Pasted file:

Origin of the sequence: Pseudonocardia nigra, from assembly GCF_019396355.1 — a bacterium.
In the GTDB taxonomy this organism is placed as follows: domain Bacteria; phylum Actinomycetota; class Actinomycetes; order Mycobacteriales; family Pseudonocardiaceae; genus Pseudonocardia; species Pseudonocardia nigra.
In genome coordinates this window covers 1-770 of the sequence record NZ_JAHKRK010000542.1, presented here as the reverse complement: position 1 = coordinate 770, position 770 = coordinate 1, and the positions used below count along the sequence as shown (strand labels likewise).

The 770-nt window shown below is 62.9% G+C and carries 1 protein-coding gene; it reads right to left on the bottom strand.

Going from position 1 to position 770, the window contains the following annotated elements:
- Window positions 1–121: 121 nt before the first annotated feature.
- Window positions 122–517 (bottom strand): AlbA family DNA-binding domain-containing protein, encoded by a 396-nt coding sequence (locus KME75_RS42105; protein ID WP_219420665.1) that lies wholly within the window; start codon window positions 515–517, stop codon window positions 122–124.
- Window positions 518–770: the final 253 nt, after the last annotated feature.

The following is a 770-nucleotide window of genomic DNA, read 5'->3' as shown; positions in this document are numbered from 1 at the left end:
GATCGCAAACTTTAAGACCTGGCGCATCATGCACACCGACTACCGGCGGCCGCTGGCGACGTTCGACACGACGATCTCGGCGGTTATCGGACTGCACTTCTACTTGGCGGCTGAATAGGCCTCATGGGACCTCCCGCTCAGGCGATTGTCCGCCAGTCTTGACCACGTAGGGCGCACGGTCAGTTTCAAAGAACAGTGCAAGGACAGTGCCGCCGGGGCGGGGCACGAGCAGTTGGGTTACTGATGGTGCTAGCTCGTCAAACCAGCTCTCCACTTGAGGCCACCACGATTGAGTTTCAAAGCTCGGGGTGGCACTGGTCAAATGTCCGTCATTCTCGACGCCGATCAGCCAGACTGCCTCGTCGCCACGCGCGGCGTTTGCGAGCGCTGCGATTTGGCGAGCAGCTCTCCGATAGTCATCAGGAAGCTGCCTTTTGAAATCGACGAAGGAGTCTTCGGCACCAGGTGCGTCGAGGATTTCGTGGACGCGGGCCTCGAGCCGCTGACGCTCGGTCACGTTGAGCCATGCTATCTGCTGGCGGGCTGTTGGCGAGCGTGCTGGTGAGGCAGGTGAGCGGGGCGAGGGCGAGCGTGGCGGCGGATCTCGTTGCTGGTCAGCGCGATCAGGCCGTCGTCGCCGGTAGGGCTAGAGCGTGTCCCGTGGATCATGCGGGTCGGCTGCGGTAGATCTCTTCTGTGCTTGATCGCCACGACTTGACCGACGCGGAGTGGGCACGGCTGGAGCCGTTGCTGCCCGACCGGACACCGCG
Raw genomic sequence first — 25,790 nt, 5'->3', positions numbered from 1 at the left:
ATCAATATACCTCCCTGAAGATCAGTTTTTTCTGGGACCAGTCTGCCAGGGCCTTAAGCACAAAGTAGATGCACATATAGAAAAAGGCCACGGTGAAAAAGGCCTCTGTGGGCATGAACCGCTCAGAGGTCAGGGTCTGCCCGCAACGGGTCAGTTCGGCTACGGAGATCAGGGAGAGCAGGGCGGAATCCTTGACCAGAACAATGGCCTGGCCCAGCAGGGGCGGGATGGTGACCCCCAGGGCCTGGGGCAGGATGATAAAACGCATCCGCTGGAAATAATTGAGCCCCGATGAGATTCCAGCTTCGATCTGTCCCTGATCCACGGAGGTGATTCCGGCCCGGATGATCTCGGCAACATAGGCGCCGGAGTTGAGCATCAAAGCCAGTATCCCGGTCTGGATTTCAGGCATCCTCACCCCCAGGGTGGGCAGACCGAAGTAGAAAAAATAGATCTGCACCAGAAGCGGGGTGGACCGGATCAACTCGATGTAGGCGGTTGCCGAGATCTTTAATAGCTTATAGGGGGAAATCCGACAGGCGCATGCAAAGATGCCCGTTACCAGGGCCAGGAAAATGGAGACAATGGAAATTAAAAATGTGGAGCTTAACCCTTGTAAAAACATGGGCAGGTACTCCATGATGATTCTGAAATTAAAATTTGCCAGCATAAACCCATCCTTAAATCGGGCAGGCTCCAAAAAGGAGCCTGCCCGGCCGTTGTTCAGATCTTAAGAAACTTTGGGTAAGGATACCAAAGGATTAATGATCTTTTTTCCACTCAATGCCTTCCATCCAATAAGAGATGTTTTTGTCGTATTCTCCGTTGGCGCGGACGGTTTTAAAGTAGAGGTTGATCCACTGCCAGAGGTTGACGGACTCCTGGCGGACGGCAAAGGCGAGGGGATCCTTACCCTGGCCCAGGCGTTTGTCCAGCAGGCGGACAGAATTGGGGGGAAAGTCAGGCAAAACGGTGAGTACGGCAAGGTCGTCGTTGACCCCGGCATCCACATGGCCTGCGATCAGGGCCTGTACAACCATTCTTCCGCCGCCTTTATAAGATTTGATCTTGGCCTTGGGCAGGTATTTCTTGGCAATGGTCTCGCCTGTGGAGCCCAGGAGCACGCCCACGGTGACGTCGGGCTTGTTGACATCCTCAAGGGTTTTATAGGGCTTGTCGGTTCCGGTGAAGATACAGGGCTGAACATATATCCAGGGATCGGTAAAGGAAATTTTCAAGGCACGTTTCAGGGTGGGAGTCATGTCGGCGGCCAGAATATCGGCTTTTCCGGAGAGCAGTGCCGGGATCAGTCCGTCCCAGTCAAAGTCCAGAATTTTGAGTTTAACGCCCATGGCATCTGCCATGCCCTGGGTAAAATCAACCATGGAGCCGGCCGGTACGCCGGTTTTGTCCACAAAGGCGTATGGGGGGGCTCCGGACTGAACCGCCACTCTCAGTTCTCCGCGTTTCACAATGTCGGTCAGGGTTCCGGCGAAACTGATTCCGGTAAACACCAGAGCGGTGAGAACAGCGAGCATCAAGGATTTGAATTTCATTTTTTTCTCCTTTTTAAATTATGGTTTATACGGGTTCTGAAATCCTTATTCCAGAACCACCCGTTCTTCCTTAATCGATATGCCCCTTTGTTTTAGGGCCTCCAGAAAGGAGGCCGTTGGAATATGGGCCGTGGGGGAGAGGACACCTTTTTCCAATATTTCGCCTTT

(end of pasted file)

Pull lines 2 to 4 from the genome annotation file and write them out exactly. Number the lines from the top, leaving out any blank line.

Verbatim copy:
In the GTDB taxonomy this organism is placed as follows: domain Bacteria; phylum Actinomycetota; class Actinomycetes; order Mycobacteriales; family Pseudonocardiaceae; genus Pseudonocardia; species Pseudonocardia nigra.
In genome coordinates this window covers 1-770 of the sequence record NZ_JAHKRK010000542.1, presented here as the reverse complement: position 1 = coordinate 770, position 770 = coordinate 1, and the positions used below count along the sequence as shown (strand labels likewise).

The 770-nt window shown below is 62.9% G+C and carries 1 protein-coding gene; it reads right to left on the bottom strand.